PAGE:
Showing posts with label violence against children. Show all posts
Showing posts with label violence against children. Show all posts

21 Sep 2011

Corruption in literature - some great reads

The great MG Vassanji, author of many of the best East African novels, was in Tanzania recently, and has shared his thoughts on Tanzania in a fascinating piece published in the Canadian magazine Macleans - "Tanzania: land of constant complaints."

I'm not sure he has it quite right with the headline, since apathy, low expectations and just getting on with things are more my experience. An SNV study, for example, elicited a very different thought from a respondent: "What do we expect from our government? It is like the rain: if it does not rain we try to survive, when it rains we are grateful."

Otherwise, as Pernille argues, Vassanji has captured a changing Tanzania very well. And I can't argue with his litany of challenges facing Tanzania or his simply stated analysis "the problem is governance and corruption."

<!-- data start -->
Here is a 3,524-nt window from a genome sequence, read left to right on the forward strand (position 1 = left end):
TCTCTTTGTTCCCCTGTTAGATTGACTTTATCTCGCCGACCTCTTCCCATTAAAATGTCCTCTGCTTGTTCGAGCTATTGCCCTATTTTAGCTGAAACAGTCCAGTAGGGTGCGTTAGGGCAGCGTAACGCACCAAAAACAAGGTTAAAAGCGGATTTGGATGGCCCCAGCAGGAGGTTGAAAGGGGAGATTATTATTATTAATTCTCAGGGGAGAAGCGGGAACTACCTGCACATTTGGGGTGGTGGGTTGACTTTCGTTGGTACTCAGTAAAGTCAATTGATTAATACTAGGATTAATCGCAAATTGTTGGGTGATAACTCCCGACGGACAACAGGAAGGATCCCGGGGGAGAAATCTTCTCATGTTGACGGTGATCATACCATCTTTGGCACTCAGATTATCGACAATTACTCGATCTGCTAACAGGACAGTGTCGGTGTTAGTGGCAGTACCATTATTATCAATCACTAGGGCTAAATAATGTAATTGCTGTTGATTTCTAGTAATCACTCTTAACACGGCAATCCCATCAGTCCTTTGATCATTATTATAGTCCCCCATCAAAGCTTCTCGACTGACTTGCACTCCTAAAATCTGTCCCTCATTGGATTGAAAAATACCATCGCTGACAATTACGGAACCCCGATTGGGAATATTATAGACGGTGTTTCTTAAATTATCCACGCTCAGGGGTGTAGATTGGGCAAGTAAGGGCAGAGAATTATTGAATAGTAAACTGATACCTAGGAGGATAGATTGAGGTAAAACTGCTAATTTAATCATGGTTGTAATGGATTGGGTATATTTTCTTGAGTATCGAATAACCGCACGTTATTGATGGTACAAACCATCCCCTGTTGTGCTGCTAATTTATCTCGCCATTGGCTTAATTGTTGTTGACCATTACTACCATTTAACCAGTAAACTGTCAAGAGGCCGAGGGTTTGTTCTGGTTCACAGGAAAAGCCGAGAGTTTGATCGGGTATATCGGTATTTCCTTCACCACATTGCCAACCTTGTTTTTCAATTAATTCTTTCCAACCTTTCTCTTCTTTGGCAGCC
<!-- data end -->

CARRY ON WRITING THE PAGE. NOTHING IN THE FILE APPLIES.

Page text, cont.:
But this post is not supposed to be about Vassanji's article. It's supposed to be about great fiction on the theme of corruption, inspired in part by Transparency International's recent blogpost on the best movies featuring corruption.

22 Aug 2011

It's time to take sexual abuse of children in Tanzania seriously

UNICEF's report into violence against children in Tanzania, published earlier this month, should be a wake up call for Tanzania. Based on an extensive survey in 2009, it finds that almost three in ten girls in Tanzania are sexually abused by the time they reach 18 years of age. The same is true for one in seven boys. These are pretty shocking findings. But perhaps not very surprising to anyone familiar with the Tanzanian education system.

In Daraja's Kwanza Jamii Njombe local newspaper, we have had several stories relating to the sexual abuse of children, particularly by their teachers. I can't say whether this is a growing problem, but it's certainly a hot issue in the minds of students and parents in Njombe. Many, many cases have come to our attention since we started our paper, on top of those (also numerous) we had come across previously.